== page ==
Enacting the Kingdom

12Oct06

In house church we’ve been pursuing this perplexing question for the last several weeks…

“What is normative for a group of followers of Jesus? Are there norms? If there are norms then where do they come from, how do we discern them, and how do we enact them?”

Last week we talked about how Jesus was something of a Performance Artist for the Kingdom and how we are called to be the very same.” This week we continued the conversation. I suggested that what is normative for followers of Jesus is that we enact the Kingdom. We looked at Matthew 10:7-8:

“Go and announce to them that the Kingdom of Heaven is near. Heal the sick, raise the dead, cure those with leprosy, and cast out demons. Give as freely as you have received!”

Jesus instructed his disciples back in the day and still does for us today. We are to do the same… announce the Kingdom and enact it. Live it out. Healing the sick, raising the dead, curing leprosy, exercising demons, eating with “sinners and tax collectors”, etc… those things and more so. That’s what is normal for Jesus followers.

Ryan Bolger’s post gets at this too:

Clown_1 I’ve been doing a good amount of reading on culture this quarter for the class I’m teaching. I ran into this writing on carnivals by Mikhail Bakhtin. He wrote that in the medieval carnival, there was no separation between performers and spectators. In fact, performers were really not performers at all; instead, they lived in this carnivalesque space. Much more than a performance, the carnival was a life lived. Both ‘spectator’ and ‘performer’ held their roles lightly in this newly shared space.

Bakhtin went on to explain that all the oppressive conditions of everyday life — and there were plenty in medieval Europe — were suspended during the carnival. Revelry replaced terror, laughter replaced gloominess, abundance replaced scarcity, freedom replaced all restrictions. All social inequalities, hierarchical structures, and rules of social distance were set aside as well. The carnival space combined “the sacred with the profane, the lofty with the low, the great with the insignificant, the wise with the stupid.”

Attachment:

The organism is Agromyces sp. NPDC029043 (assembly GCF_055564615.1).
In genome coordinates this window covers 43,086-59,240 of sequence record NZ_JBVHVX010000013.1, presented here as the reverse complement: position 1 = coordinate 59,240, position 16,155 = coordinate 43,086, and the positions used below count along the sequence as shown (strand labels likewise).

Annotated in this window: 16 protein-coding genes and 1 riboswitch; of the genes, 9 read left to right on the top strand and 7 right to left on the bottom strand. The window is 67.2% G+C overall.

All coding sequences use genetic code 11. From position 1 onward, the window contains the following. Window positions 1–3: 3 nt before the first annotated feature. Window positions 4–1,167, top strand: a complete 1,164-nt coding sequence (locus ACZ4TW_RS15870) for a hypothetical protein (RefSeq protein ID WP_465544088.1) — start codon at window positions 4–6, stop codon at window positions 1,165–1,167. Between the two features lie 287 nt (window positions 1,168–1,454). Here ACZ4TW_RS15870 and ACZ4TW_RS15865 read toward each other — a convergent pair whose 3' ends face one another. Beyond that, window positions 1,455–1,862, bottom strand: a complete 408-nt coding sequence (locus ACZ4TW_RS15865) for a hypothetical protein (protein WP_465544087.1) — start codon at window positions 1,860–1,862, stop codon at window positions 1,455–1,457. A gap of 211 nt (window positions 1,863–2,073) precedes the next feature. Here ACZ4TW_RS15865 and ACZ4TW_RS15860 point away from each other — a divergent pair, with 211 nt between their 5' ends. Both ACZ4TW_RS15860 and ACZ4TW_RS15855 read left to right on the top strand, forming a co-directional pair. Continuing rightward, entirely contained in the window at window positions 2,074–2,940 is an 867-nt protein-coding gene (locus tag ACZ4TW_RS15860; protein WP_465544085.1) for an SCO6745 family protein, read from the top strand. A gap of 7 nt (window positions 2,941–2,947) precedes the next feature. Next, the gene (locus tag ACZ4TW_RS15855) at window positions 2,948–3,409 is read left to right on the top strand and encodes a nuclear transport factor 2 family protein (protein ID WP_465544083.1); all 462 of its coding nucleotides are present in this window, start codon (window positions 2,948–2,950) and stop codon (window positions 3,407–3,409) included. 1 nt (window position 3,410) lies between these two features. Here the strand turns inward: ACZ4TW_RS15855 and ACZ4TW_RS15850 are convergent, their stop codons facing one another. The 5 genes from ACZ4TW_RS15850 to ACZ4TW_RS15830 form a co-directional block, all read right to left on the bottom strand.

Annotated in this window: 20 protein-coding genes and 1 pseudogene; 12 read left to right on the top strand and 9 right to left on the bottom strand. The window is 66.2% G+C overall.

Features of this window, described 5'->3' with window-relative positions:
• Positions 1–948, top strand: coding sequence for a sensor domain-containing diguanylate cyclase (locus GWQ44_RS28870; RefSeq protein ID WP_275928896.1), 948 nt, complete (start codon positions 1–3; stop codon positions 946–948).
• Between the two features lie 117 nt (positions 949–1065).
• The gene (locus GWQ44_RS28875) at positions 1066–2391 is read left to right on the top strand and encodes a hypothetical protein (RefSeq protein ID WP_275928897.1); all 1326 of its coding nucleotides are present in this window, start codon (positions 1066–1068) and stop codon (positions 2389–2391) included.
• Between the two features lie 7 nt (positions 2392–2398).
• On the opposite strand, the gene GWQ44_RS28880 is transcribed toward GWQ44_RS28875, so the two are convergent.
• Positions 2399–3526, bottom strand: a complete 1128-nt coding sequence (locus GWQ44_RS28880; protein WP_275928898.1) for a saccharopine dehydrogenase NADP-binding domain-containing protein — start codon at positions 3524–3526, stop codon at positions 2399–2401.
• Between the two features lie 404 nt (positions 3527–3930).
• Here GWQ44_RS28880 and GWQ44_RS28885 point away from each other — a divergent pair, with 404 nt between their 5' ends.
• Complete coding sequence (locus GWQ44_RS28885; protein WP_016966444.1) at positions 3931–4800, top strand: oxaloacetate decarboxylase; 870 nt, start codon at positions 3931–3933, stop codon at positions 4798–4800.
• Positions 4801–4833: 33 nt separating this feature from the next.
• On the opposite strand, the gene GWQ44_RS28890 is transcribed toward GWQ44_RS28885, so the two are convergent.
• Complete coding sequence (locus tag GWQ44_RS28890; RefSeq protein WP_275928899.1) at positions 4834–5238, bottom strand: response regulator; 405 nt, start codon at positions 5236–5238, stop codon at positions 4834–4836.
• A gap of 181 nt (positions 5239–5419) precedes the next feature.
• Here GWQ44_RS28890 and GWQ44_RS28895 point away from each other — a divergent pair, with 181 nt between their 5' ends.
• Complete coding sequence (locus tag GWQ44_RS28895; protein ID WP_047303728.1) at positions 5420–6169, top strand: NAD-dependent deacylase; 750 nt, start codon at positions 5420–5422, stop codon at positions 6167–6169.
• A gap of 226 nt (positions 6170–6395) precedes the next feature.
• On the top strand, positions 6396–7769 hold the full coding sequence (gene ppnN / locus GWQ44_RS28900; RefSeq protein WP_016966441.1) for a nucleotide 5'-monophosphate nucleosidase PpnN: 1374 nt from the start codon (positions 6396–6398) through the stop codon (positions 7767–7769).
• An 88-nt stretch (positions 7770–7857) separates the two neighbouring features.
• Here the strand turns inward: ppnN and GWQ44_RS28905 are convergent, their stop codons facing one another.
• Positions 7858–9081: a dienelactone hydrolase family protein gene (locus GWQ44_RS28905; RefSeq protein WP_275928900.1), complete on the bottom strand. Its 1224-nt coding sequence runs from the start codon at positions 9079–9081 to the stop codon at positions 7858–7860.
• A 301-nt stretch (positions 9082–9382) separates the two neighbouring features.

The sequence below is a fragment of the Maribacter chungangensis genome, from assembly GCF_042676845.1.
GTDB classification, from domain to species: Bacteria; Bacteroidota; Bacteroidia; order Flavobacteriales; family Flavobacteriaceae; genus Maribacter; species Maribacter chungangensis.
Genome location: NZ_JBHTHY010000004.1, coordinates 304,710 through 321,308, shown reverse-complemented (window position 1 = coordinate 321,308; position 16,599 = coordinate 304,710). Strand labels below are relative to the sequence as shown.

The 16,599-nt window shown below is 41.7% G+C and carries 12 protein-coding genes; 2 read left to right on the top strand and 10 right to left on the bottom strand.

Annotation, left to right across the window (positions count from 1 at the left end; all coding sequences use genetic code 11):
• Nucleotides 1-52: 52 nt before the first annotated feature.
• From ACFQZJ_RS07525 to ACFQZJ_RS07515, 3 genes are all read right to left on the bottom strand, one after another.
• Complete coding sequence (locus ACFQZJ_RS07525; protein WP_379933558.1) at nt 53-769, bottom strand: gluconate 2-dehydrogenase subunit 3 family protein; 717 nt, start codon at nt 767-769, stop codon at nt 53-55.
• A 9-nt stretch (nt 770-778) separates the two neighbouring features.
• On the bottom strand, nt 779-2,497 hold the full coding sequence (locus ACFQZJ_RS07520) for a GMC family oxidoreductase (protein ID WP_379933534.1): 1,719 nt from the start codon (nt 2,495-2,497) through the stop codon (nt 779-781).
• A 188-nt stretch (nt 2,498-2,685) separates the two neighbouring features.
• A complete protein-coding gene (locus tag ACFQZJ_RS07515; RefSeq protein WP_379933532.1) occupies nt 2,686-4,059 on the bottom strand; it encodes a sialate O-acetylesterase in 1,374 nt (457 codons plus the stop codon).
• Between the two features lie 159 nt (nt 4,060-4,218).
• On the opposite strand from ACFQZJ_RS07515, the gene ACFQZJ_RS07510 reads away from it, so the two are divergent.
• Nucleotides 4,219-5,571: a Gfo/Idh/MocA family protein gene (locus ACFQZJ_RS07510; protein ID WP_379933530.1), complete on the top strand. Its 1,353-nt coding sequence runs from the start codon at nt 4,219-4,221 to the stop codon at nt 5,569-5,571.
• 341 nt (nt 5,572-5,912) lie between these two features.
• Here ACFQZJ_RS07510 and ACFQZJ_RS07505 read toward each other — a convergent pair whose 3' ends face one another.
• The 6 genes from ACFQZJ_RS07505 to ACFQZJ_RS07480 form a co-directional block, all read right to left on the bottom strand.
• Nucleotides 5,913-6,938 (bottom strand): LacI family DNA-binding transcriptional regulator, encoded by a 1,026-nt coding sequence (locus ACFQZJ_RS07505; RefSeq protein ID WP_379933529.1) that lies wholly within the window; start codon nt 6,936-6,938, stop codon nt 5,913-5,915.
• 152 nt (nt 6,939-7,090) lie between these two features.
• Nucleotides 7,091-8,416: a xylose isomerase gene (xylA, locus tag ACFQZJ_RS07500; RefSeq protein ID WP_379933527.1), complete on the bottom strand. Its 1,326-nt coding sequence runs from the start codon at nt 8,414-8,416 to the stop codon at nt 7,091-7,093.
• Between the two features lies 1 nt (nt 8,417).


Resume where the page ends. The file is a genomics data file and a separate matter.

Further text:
When I read this, I immediately thought about a comment I heard from Karen Ward, how her community “plays in the kingdom”, i.e. practices heaven. In their church life together, they are more than simply performers — they participate in a life lived under a different logic, they indwell a different time and space, a future time, the ‘now and not yet’, the rule and reign of God.

I wondered, as followers of Jesus, how we might create these free zones, these spaces where the oppression of the world does not reign. I was thinking not only in our times of meeting together but separately as well, in our workplaces, neighborhoods, schools, parks. How do we create this alternative space where hierarchies are not observed, where everyone has a voice, where people experience liberation, where laughter is frequent, where the terror is lifted, even for just a few moments? What if our ‘witness’ is not a performance but the creation of an alternative space, a space that does not yield to the powers of this world but strives to point to the next?

What would it look like for a church – a group of followers of Jesus – to enact the Kingdom or to be Kingdom Performance Artists? Or, to look at it a different way, what would it look like for a church to create “free zones” where folks could “play in the Kingdom” – like how kids play in a sandbox? Honestly, what excites me most about that is not that we simply do it on Sundays or when the church gathers, but when the church scatters. How can we Play at work, at home, in the drive-thru, in our parenting, in the grocery store, at the local coffeeshop, or out on a date with a significant other. This reminds me of Newbigin’s thing about how the local church is the hermeuntic of the gospel and that its job is to be a sign, instrument, and foretaste of the Kingdom of God.

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